Pioneer Days at Tumbler Ridge Elementary

On Monday, June 27th, the young students at Tumbler Ridge Elementary (TRE) came to school prepared to go back in time. Beverley Kellow, who is the teacher for grades 2 and 3, had decided to resurrect an activity she had enjoyed doing in the past, when she taught kindergarten in Edmonton. She and co-teacher Erica Sieber joined forces to make it happen in Tumbler Ridge.

The event was based on learning, working and behaving as the pioneers did. The children were encouraged to dress as authentically as they could and brought a boxed lunch. There were four rooms in the school used as a one-room schoolhouse, a kitchen, sewing/ washing room and a room for candle making.

Amongst the long skirts, aprons and bonnets, there were some cowboys and one Indian girl. Some students chose not to wear costume but all of them participated in the chores and baking that were expected of them.

In the one room schoolhouse, the teacher explained the way the children of yesteryear would come in at the sound of a large bell and sit at their desks. They wrote on slates, which we know as chalkboards. When answering a question for the teacher, students would stand beside their desk until the teacher called on them.

In the candle room, wax was melted over a heat source and then formed into a candle with a wick in the middle. It was then cooled in cold water. There were two kinds of candles, standard and beeswax, which gives a waffled appearance. Each student made their own candle.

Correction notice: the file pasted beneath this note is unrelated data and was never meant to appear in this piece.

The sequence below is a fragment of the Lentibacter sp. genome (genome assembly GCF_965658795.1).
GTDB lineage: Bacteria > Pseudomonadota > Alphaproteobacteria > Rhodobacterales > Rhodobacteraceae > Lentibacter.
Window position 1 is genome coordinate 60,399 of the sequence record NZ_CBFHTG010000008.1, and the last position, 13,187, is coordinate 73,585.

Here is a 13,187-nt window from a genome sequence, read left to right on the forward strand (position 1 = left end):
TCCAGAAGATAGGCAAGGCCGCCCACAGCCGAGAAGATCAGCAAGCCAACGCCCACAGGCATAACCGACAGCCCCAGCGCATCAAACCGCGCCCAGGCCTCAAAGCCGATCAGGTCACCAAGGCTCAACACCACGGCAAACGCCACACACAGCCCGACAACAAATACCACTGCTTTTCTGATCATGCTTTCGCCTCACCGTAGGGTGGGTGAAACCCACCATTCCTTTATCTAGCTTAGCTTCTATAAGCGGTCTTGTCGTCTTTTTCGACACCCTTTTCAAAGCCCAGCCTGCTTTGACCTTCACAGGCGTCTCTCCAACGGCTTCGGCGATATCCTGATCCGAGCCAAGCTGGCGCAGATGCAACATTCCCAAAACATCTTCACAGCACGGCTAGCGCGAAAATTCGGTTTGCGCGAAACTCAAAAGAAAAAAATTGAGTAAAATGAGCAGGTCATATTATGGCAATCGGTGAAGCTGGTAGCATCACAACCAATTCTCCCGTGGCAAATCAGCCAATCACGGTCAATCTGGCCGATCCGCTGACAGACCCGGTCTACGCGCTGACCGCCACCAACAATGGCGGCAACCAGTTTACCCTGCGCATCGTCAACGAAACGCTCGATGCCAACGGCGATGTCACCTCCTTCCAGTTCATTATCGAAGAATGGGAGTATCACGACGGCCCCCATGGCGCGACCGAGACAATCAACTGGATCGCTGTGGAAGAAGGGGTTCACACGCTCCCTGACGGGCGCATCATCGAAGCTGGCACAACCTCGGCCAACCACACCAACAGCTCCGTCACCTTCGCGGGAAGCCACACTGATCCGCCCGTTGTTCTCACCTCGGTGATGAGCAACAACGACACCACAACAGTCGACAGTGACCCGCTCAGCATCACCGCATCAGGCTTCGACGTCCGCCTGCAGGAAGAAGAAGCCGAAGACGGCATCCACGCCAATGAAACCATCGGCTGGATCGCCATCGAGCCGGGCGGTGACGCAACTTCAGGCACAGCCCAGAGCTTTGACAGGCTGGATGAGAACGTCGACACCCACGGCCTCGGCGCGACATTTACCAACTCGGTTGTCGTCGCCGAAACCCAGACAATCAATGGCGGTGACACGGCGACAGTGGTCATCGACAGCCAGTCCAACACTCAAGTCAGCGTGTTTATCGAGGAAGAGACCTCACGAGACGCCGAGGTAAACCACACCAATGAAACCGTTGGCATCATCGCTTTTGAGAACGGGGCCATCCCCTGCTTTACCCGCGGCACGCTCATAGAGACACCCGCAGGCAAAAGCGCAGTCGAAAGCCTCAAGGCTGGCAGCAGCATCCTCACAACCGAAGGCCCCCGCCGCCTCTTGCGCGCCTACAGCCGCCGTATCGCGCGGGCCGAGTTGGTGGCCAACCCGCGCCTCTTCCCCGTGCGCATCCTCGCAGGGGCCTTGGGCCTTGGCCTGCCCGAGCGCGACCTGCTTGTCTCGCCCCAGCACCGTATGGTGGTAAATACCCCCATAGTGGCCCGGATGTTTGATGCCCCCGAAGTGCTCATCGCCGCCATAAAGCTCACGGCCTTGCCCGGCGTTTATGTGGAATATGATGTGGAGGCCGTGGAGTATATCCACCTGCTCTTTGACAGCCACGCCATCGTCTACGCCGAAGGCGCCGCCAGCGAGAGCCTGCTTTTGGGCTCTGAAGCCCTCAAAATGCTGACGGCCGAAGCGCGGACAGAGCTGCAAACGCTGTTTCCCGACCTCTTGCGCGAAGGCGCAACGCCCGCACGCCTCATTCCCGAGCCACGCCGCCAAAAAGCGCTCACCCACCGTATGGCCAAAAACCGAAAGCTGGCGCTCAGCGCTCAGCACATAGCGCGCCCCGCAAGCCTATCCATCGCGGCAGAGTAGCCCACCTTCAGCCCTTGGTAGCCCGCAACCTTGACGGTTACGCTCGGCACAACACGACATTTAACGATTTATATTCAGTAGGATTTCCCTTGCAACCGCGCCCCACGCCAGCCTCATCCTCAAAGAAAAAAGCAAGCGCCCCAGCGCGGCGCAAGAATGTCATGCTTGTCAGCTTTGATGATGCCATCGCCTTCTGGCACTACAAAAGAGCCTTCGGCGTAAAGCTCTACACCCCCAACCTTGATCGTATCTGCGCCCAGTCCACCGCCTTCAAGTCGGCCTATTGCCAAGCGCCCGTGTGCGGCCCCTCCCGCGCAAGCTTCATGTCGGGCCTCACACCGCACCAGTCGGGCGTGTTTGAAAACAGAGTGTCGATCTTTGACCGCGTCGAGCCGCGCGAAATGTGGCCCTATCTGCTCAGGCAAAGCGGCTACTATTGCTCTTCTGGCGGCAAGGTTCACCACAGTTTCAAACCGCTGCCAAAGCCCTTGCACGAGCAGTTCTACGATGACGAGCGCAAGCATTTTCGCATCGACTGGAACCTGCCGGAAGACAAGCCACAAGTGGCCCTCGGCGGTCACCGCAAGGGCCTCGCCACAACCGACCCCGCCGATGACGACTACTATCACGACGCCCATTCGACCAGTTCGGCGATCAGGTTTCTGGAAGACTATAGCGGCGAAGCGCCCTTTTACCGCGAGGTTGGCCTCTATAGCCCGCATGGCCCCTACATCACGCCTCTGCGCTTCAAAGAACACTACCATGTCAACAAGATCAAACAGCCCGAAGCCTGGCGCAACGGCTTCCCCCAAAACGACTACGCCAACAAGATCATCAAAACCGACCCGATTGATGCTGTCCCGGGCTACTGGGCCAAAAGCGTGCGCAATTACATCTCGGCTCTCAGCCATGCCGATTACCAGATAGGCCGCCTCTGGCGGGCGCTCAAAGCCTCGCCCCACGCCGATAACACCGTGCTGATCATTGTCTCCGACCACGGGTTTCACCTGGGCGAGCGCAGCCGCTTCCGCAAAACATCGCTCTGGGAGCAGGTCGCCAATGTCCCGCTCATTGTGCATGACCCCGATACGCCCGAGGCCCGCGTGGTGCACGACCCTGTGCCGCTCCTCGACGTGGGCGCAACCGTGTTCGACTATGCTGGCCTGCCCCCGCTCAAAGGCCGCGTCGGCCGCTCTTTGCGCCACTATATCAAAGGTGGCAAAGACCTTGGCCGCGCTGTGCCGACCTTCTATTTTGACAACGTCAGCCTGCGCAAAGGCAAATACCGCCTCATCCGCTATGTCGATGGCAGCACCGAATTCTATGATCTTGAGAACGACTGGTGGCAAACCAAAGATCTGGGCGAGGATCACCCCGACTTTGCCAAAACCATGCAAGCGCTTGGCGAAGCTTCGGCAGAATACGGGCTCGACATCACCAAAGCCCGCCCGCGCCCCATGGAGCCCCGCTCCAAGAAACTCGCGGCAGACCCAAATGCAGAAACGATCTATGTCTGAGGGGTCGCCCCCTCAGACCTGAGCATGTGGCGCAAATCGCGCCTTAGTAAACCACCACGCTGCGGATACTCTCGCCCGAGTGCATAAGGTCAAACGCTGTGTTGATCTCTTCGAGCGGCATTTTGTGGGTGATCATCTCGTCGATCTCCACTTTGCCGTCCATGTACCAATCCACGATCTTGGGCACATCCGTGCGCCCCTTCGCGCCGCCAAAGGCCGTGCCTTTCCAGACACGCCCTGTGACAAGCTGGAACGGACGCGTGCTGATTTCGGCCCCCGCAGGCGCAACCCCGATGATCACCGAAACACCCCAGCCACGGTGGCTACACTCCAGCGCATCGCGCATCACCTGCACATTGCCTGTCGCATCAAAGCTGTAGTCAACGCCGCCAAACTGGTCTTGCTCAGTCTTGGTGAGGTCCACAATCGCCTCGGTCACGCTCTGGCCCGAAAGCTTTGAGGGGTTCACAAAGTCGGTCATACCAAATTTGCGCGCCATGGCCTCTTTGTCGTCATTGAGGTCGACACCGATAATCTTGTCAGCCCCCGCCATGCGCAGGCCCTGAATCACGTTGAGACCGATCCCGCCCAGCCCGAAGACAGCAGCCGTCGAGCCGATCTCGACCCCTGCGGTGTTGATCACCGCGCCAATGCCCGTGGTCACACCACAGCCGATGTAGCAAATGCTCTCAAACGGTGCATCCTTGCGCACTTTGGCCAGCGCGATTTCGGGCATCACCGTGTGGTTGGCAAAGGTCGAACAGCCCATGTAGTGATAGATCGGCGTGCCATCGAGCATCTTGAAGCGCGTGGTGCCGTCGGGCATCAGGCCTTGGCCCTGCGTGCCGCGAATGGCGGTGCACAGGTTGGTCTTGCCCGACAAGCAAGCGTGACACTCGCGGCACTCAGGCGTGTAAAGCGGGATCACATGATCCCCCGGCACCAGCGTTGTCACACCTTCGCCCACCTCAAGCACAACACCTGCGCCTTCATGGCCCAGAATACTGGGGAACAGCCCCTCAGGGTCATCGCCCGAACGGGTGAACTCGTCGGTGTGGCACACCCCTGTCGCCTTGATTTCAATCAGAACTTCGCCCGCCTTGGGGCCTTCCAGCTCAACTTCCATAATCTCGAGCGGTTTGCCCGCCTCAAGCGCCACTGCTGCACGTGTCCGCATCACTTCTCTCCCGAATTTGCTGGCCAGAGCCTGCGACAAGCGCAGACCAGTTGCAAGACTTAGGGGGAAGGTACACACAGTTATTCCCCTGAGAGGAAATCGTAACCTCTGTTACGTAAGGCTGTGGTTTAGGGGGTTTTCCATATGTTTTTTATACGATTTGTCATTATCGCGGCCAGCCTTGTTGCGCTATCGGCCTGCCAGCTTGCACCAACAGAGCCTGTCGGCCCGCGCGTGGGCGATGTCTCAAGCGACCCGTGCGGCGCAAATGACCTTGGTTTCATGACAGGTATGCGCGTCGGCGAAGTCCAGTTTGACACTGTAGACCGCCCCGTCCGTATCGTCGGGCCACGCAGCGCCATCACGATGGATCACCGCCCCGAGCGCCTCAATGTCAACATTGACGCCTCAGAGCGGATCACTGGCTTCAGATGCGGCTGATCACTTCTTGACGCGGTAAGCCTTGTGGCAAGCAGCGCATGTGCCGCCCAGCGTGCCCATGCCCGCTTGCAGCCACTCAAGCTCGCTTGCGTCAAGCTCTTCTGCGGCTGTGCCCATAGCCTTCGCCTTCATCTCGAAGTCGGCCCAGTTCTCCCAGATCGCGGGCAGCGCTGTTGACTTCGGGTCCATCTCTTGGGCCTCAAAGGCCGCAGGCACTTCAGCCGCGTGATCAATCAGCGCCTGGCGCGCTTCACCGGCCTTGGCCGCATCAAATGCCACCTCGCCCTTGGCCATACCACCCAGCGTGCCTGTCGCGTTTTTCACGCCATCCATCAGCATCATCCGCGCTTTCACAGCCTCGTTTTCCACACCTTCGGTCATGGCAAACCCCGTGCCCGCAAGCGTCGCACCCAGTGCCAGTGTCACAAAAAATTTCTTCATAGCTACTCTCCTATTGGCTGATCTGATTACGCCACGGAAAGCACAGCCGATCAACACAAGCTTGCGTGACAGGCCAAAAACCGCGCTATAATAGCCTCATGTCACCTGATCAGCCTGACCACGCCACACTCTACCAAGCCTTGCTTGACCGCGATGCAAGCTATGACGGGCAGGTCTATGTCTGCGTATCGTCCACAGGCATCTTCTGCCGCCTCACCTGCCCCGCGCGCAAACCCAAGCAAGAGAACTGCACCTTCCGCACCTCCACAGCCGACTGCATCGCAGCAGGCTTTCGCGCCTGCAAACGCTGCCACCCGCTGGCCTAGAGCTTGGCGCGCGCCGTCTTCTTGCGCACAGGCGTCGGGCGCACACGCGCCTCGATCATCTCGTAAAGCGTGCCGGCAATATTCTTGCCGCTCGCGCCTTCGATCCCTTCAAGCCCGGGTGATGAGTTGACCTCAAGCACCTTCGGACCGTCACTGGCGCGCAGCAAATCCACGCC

In the kitchen, the students took turns in the making of scones and butter. There was a poem read as they shook the cream in a sealer quart until it thickened and became butter. The excess buttermilk from that was used in the scones. Mrs. Kellow had prepared some home-made jelly to have with the scones and butter in the afternoon following the event.

The chore room had a table with a basket full of socks with holes in them, ready for mending. A hard wooden ball was placed inside the sock to prevent poking a needle into the mender?s finger. There was yarn to be balled and knitting lessons, as well as a scrub board in a tub of water where the students had to run a bar of soap across the board, then wash the clothes on it and rinse. Bluing was added to the final rinse to make clothes brighter. In those days, clothes were hung on tree branches and rocks to dry and get bleach by the sun. Said one less than enthralled chore boy, ?But boys didn?t have to do this? he said cautiously. The room supervisor, quick on her feet replied, ?They did when they were at home with their mother.? The boy looked frazzled.

The kids enjoyed their adventure back in time and learned things they might not have known about that era. It was a great project lead by Beverley Kellow and co-teacher Erica Sieber and Pioneer day was topped off my a horse and buggy ride across the field at Tumbler Ridge Elementary, courtesy of the Doonan family.